5 of the Best Grand Canyon River Hikes
The first Grand Canyon river trip slide show I ever saw was in the dim smelly bowels of a small raft company warehouse. Soggy wetsuit booties hung on the walls, but we endured the malodorous setting because the images were so captivating. Our boss, dory boatman Steve Jones (aka Jonesy) was behind the projector, and I’ll never forget what he said: “Grand Canyon trips are all about the hiking.” Jonesy kept true to his proclamation and flipped through innumerable photos of places I’d never before imagined. Elves Chasm, Olo Canyon, Blacktail; suddenly I had a new agenda for my forthcoming first Canyon trip—do every hike I could.
That was 25 years and a few dozen Canyon trips ago, but my approach to the greatest river trip in the world has changed very little: Survive the rapids, and do every hike. Here a few of my very favorites.
This is the first really classic hike done on most trips. The path follows the bed of North Canyon before tracing a cairned route across a rocky desert slope to bypass a pour-off in the dry creekbed. Once back on sidewalk smooth sandstone in the canyon bottom, hikers must negotiate a couple small scrambles before arriving at a gorgeous reflection pool. This is an obvious turn around point, but those who are overly stoked can swim the pool, and make their way another few hundred yards into the ever narrowing canyon.
An often overlooked jaunt, the relatively short trail hike to Hilltop Ruin gets you straight into a region called Furnace Flats. Sounds appealing, eh? Actually, this open section of canyon from roughly miles 66 to 73 is a nice change of pace. The views are wide here, which is why natives built Hilltop Ruin as a communication post. An extra side saunter leads to a breathtaking cliff overlook directly above Unkar Rapid.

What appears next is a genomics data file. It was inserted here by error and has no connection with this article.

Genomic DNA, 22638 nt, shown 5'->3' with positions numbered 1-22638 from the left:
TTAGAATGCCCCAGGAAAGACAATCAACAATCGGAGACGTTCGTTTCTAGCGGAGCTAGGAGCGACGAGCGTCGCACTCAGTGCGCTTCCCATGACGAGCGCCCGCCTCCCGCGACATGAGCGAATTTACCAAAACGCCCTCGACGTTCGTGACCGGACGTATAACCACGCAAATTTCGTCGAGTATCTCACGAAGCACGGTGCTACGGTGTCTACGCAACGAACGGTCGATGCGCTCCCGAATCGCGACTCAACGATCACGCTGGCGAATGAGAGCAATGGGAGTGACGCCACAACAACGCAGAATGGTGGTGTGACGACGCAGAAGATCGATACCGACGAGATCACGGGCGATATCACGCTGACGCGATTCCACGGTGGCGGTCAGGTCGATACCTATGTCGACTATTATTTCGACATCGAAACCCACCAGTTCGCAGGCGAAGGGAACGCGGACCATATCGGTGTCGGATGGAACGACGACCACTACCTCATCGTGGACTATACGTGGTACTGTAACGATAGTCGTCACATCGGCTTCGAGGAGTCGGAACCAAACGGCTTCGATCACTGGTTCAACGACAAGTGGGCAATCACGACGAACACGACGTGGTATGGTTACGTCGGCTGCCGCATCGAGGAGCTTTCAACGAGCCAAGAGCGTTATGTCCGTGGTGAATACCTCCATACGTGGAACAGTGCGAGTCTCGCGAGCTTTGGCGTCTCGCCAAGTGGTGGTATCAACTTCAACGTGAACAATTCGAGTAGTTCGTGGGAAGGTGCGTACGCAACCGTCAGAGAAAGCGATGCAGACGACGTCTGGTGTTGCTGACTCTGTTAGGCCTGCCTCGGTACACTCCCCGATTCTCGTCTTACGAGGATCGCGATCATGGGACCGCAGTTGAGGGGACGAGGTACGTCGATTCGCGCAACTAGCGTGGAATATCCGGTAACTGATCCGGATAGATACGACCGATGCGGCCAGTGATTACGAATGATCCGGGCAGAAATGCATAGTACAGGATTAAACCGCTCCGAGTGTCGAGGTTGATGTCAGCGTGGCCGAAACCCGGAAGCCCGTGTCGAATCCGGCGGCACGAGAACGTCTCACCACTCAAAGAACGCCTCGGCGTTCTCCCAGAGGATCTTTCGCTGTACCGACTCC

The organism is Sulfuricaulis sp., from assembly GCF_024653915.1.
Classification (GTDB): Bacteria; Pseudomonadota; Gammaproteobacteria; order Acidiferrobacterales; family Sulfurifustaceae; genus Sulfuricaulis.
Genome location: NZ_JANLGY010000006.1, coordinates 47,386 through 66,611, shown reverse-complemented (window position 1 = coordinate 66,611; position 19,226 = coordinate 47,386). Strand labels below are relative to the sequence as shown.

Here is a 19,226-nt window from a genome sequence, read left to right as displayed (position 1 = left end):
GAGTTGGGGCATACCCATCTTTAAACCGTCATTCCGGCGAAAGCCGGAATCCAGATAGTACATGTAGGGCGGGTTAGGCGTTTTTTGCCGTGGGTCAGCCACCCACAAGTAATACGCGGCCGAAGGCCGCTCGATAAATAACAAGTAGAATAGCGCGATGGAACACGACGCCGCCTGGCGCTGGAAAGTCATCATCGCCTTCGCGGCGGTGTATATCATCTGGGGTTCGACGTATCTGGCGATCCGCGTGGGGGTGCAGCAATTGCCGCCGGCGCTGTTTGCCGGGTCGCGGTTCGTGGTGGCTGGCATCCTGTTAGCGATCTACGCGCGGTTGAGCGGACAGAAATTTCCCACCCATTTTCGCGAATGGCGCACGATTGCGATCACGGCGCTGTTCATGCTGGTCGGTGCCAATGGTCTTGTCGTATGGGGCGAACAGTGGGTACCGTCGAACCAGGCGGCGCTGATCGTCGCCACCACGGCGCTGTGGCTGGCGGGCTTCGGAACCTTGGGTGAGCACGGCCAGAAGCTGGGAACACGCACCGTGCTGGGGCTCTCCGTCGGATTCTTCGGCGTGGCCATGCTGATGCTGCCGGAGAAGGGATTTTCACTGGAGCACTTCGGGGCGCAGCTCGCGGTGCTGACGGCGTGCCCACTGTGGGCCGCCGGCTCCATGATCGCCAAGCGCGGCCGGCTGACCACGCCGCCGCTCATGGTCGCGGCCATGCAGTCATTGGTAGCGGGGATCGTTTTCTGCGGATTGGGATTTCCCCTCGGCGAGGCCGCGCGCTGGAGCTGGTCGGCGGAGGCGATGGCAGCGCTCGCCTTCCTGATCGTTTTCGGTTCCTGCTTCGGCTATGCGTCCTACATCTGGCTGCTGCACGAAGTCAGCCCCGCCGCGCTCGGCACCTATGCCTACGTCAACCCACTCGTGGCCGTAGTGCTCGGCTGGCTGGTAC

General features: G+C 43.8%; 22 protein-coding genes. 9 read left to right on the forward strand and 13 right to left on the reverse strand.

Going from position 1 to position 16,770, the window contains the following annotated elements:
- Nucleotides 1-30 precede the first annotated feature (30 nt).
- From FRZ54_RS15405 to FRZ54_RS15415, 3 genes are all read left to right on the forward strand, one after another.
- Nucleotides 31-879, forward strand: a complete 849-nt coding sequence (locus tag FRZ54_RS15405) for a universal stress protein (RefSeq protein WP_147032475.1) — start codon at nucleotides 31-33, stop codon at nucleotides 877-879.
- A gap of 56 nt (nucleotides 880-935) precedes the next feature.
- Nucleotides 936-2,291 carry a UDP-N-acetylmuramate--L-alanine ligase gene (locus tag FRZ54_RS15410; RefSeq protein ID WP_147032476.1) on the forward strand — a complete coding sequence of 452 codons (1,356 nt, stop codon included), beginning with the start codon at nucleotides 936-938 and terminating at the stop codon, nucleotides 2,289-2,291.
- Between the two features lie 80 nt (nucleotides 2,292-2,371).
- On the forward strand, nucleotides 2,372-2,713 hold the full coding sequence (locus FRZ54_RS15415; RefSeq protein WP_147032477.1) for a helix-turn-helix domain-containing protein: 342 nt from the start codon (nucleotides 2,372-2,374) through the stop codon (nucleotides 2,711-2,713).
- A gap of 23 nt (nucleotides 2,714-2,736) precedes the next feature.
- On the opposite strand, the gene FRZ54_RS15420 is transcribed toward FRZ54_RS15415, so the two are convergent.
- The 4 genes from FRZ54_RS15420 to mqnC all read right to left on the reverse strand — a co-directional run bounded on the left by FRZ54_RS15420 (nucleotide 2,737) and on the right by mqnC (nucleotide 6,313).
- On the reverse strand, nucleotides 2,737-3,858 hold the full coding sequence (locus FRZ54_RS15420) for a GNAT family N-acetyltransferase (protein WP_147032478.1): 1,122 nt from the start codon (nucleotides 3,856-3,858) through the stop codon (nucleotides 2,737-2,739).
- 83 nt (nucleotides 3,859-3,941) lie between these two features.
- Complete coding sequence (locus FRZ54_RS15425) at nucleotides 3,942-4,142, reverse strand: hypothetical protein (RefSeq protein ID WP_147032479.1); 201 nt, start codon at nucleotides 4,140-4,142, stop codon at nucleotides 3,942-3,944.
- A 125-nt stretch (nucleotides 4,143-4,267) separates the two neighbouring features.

River travelers might feel confined in the heart of the Inner Gorge, but there is a solution: Clear Creek. Winding between walls of schist, this rushing stream features mind meld bends that can make us feel oh-so-small. A unique horizontally spouting waterfall at hike’s end is a fitting finale.
This is a full day commitment, and untenable in hot weather, so the majority of trips will blow past. That’s good if you are lucky enough to make this epic trek, because you probably won’t see any other river runners until the end of the day at Deer Creek, which is where this point to point route finishes. The day begins along cold clear Tapeats Creek. By midday you’ll be at the surreal Thunder River Springs. The Surprise Valley slog is next, to be rewarded with the too beautiful for words Deer Creek finish. It’s a journey, a voyage, an odyssey, it’s Surprise Valley.
The once popular camps here are washed away for the moment, thanks to 16,000 cfs flooding down National Canyon a couple seasons back. So don’t stop if the monsoon is active. Still, this side canyon is a worthy destination, featuring crystalline pools, towering cliff walls, and a special green tinged light that infuses the atmosphere as it reflects Muav Limestone alcoves.
Photos: Tyler Williams (Clear Creek & Hilltop Ruin)